As part of its risk-based CRS compliance regime, the British Virgin Islands International Tax Authority (the "ITA") has recently issued a number of notices, to Virgin Islands Financial Institutions ("VIFI"), requiring them to produce copies of their written compliance policies and procedures under the Common Reporting Standard (the "CRS") for inspection. 

The ITA put a press release out on this, on 11 May 2020, and the Maples Regulatory Group has already seen, and advised on, a number of these notices, which have invariably requested a response to the ITA on a relatively short timeframe (i.e. within 10 business days).

The BVI Mutual Legal Assistance (Tax Matters) Act, 2003 (as amended) (the "Act") provides that a VIFI's written CRS compliance policies and procedures must provide for at least the following:

  1. identifying each jurisdiction in which an Account Holder or a Controlling Person is resident for income tax or corporation tax purposes (or for the purposes of any tax imposed by the law of the relevant jurisdiction that is of a similar character to either of those taxes);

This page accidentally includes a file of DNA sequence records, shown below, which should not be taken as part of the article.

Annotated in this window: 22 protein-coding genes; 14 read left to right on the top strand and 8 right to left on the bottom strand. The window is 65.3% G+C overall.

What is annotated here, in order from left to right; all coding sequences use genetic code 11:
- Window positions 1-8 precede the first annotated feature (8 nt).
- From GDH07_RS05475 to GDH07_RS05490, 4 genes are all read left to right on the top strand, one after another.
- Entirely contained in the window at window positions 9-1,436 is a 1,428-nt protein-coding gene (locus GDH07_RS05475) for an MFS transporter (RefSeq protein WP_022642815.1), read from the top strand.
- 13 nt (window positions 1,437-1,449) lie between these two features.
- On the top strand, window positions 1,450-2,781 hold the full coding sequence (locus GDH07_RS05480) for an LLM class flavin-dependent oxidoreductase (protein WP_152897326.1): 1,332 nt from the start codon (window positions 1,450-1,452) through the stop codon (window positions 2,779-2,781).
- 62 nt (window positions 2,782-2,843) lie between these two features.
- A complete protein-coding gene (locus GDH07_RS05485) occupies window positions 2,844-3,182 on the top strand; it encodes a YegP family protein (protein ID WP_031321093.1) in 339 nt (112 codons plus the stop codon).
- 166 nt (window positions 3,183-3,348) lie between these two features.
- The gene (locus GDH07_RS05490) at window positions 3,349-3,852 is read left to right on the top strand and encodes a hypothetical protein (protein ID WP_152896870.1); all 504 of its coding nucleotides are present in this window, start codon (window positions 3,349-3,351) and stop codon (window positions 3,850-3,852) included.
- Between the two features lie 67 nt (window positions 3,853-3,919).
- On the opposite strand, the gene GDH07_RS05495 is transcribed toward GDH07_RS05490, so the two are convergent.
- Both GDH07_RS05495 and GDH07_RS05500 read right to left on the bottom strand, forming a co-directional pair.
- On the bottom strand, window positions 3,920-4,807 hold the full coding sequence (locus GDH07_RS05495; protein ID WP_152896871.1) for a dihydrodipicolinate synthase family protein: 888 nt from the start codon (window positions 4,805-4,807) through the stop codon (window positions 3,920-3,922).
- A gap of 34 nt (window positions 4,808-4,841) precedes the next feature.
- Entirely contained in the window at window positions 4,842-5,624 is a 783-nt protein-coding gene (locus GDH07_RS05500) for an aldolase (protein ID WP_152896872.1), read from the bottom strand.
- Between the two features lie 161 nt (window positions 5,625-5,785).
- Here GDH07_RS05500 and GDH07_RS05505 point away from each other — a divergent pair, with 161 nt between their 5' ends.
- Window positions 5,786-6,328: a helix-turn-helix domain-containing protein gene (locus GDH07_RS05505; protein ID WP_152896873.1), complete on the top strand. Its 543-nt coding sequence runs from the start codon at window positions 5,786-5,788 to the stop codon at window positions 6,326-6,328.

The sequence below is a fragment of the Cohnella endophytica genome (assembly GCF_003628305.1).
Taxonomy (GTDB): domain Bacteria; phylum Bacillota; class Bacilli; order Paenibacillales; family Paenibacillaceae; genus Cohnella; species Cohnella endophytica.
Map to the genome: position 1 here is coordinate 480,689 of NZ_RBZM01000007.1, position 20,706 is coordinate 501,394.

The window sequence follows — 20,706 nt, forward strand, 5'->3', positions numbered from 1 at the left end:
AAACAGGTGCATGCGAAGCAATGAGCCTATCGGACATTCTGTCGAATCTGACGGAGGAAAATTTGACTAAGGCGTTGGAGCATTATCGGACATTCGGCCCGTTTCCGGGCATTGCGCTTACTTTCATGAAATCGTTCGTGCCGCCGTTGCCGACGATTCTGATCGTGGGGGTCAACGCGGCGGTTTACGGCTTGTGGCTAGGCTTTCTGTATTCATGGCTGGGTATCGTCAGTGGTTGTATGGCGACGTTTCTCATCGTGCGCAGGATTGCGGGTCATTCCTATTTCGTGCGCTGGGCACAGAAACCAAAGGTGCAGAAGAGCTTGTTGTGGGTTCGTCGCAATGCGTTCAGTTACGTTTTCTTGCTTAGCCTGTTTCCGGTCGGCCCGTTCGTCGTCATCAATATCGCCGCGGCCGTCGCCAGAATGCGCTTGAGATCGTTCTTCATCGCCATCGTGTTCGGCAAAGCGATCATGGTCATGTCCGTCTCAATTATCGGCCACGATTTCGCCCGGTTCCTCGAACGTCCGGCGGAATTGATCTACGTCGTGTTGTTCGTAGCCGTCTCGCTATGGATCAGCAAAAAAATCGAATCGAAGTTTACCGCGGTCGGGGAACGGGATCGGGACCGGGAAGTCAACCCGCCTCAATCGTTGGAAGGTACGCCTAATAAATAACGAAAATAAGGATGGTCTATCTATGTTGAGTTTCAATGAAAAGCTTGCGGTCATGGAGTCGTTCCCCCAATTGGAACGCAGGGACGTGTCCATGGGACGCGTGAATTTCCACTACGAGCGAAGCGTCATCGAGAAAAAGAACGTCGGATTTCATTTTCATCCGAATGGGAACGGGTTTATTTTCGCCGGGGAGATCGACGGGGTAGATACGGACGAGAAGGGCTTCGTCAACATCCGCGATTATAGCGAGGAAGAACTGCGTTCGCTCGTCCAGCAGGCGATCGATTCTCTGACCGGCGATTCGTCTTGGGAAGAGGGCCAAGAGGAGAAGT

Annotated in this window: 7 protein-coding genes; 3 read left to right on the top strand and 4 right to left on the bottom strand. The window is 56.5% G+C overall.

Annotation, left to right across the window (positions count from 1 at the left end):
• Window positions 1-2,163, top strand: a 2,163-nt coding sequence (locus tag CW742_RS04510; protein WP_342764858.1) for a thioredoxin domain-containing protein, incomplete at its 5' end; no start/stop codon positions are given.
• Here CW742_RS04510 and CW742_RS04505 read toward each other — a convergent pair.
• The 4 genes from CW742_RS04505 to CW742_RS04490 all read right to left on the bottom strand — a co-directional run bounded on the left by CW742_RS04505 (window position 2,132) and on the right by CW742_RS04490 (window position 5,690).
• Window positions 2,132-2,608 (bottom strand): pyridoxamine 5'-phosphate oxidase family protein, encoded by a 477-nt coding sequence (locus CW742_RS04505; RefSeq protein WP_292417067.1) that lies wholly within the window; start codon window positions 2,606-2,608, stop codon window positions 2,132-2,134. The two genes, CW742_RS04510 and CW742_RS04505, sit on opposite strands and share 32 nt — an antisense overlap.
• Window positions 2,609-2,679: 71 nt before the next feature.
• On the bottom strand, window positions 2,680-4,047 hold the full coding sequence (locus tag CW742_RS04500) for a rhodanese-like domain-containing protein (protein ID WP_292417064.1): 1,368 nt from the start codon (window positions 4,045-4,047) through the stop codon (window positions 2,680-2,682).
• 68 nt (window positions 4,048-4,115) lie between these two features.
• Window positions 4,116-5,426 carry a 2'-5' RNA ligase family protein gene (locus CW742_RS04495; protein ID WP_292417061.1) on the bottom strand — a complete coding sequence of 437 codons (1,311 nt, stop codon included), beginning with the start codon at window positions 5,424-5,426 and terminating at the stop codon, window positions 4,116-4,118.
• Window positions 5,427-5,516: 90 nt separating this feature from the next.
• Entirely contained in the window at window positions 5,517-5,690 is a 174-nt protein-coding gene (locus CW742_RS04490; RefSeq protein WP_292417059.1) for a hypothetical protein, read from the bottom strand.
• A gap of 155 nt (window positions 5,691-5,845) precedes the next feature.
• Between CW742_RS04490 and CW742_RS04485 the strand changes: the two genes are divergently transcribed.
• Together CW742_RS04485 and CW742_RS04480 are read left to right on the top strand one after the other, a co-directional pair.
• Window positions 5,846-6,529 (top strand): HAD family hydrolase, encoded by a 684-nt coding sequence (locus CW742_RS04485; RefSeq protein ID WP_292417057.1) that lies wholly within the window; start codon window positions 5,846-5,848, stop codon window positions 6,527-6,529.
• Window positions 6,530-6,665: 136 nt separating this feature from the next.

2. applying the due diligence procedures set out in the CRS; and
  3. ensuring that any information obtained in accordance with the Act, or a record of steps taken to comply with the Act, in respect of a Financial Account is kept for at least 6 years from the end of the year to which the information relates or during which the steps were taken.

The ITA has reiterated that Reporting Financial Institutions (“RFI”) should ensure that their written CRS compliance policies and procedures are in line with the above requirements. 

For VIFI that are Non-Reporting Financial Institutions (“NRFI”) (except for Trustee-Documented Trusts or other NRFI to which a reporting obligation attaches under the CRS), the ITA has indicated that an outline of the facts and analysis leading to the conclusion that a relevant VIFI is an NRFI (and such relevant VIFI's policy for regularly reviewing its circumstances so as to ensure that its NRFI status continues to apply) should generally be sufficient for the ITA's purposes.

By way of reminder, a VIFI that fails to establish and maintain written CRS compliance policies and procedures as required by the Act commits an offence under the Act and is liable (on conviction) to a fine of up to US$100,000.